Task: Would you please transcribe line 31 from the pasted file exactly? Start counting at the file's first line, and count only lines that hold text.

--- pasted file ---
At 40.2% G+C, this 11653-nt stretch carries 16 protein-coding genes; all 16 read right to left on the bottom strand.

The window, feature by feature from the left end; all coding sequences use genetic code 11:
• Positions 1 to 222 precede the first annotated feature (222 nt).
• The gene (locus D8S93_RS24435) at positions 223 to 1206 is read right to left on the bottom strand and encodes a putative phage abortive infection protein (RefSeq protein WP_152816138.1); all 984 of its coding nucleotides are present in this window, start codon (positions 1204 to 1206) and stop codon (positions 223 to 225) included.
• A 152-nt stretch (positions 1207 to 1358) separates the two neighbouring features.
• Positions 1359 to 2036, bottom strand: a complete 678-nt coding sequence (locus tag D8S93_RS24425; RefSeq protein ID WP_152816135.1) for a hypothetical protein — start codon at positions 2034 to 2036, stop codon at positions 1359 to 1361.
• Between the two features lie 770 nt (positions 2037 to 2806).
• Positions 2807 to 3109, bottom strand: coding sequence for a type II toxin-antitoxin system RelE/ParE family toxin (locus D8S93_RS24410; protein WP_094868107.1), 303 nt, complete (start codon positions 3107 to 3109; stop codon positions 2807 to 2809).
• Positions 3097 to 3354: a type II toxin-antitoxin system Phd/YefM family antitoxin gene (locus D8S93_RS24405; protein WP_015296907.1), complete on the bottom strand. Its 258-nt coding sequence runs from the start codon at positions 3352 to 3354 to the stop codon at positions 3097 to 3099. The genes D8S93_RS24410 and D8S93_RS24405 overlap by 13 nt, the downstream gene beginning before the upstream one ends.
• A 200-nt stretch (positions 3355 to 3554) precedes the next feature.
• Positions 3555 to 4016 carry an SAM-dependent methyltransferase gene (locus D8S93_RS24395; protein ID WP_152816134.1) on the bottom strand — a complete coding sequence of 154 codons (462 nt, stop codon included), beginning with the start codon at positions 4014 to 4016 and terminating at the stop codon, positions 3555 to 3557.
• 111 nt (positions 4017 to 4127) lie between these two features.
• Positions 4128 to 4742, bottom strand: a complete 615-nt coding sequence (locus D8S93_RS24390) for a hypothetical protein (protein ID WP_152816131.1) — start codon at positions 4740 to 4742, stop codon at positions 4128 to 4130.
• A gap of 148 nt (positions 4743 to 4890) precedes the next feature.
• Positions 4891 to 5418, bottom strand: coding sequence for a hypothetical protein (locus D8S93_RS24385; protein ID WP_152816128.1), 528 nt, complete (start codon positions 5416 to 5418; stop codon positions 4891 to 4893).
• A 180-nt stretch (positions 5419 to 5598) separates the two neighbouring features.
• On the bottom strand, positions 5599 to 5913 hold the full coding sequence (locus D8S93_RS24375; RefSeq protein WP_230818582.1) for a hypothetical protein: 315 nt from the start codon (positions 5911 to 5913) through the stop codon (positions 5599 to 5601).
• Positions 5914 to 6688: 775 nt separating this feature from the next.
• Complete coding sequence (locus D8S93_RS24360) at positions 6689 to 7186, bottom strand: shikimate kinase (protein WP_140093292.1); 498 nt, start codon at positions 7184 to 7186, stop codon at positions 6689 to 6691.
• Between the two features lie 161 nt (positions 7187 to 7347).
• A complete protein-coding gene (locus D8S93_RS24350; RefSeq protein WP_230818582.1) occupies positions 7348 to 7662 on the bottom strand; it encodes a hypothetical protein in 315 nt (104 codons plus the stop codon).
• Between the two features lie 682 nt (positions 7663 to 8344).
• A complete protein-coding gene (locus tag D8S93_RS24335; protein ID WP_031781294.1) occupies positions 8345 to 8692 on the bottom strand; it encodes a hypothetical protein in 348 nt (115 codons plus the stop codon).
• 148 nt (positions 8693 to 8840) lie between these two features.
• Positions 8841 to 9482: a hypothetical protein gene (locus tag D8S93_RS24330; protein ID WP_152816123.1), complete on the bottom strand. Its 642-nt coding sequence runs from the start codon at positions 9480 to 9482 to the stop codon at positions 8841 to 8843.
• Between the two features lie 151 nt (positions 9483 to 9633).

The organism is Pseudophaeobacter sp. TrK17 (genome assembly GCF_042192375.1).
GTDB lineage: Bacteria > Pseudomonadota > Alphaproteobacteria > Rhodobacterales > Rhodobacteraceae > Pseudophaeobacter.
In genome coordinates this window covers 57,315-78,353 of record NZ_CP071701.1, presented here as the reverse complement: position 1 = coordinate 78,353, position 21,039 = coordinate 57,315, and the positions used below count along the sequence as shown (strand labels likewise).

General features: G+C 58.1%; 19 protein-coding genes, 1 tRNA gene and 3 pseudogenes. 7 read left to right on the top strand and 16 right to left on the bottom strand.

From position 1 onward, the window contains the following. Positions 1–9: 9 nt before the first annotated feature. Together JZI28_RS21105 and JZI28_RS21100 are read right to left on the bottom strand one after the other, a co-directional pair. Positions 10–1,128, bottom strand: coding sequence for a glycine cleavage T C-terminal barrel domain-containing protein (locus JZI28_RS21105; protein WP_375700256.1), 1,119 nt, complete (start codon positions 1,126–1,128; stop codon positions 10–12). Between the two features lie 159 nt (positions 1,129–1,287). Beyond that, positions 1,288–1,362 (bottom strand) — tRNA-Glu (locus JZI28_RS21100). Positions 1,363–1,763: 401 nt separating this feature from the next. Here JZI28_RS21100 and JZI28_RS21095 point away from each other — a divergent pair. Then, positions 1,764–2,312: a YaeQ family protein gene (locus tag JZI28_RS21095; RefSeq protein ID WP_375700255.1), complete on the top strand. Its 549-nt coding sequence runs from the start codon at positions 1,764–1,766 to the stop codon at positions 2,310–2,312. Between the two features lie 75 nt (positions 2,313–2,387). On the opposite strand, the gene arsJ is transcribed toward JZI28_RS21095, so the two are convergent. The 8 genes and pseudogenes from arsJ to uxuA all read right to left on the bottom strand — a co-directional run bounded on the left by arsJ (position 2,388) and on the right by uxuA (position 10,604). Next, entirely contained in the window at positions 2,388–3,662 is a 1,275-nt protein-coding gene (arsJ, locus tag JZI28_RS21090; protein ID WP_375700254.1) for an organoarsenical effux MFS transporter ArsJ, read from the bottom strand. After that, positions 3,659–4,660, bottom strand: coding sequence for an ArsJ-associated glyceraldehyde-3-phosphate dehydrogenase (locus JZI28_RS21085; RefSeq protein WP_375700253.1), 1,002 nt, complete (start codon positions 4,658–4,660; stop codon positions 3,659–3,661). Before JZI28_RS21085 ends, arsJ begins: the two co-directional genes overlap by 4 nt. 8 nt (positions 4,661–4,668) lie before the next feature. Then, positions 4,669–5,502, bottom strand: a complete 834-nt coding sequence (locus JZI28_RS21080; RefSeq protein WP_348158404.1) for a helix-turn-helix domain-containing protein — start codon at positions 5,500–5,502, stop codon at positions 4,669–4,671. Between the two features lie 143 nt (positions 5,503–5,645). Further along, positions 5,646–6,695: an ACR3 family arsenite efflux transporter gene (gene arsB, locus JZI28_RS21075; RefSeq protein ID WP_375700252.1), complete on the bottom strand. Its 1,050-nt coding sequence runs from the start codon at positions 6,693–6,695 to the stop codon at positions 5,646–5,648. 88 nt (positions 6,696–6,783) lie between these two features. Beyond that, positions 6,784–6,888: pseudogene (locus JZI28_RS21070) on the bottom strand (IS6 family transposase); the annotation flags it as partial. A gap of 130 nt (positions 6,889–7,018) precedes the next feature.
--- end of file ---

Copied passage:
From position 1 onward, the window contains the following. Positions 1–9: 9 nt before the first annotated feature. Together JZI28_RS21105 and JZI28_RS21100 are read right to left on the bottom strand one after the other, a co-directional pair. Positions 10–1,128, bottom strand: coding sequence for a glycine cleavage T C-terminal barrel domain-containing protein (locus JZI28_RS21105; protein WP_375700256.1), 1,119 nt, complete (start codon positions 1,126–1,128; stop codon positions 10–12). Between the two features lie 159 nt (positions 1,129–1,287). Beyond that, positions 1,288–1,362 (bottom strand) — tRNA-Glu (locus JZI28_RS21100). Positions 1,363–1,763: 401 nt separating this feature from the next. Here JZI28_RS21100 and JZI28_RS21095 point away from each other — a divergent pair. Then, positions 1,764–2,312: a YaeQ family protein gene (locus tag JZI28_RS21095; RefSeq protein ID WP_375700255.1), complete on the top strand. Its 549-nt coding sequence runs from the start codon at positions 1,764–1,766 to the stop codon at positions 2,310–2,312. Between the two features lie 75 nt (positions 2,313–2,387). On the opposite strand, the gene arsJ is transcribed toward JZI28_RS21095, so the two are convergent. The 8 genes and pseudogenes from arsJ to uxuA all read right to left on the bottom strand — a co-directional run bounded on the left by arsJ (position 2,388) and on the right by uxuA (position 10,604). Next, entirely contained in the window at positions 2,388–3,662 is a 1,275-nt protein-coding gene (arsJ, locus tag JZI28_RS21090; protein ID WP_375700254.1) for an organoarsenical effux MFS transporter ArsJ, read from the bottom strand. After that, positions 3,659–4,660, bottom strand: coding sequence for an ArsJ-associated glyceraldehyde-3-phosphate dehydrogenase (locus JZI28_RS21085; RefSeq protein WP_375700253.1), 1,002 nt, complete (start codon positions 4,658–4,660; stop codon positions 3,659–3,661). Before JZI28_RS21085 ends, arsJ begins: the two co-directional genes overlap by 4 nt. 8 nt (positions 4,661–4,668) lie before the next feature. Then, positions 4,669–5,502, bottom strand: a complete 834-nt coding sequence (locus JZI28_RS21080; RefSeq protein WP_348158404.1) for a helix-turn-helix domain-containing protein — start codon at positions 5,500–5,502, stop codon at positions 4,669–4,671. Between the two features lie 143 nt (positions 5,503–5,645). Further along, positions 5,646–6,695: an ACR3 family arsenite efflux transporter gene (gene arsB, locus JZI28_RS21075; RefSeq protein ID WP_375700252.1), complete on the bottom strand. Its 1,050-nt coding sequence runs from the start codon at positions 6,693–6,695 to the stop codon at positions 5,646–5,648. 88 nt (positions 6,696–6,783) lie between these two features. Beyond that, positions 6,784–6,888: pseudogene (locus JZI28_RS21070) on the bottom strand (IS6 family transposase); the annotation flags it as partial. A gap of 130 nt (positions 6,889–7,018) precedes the next feature.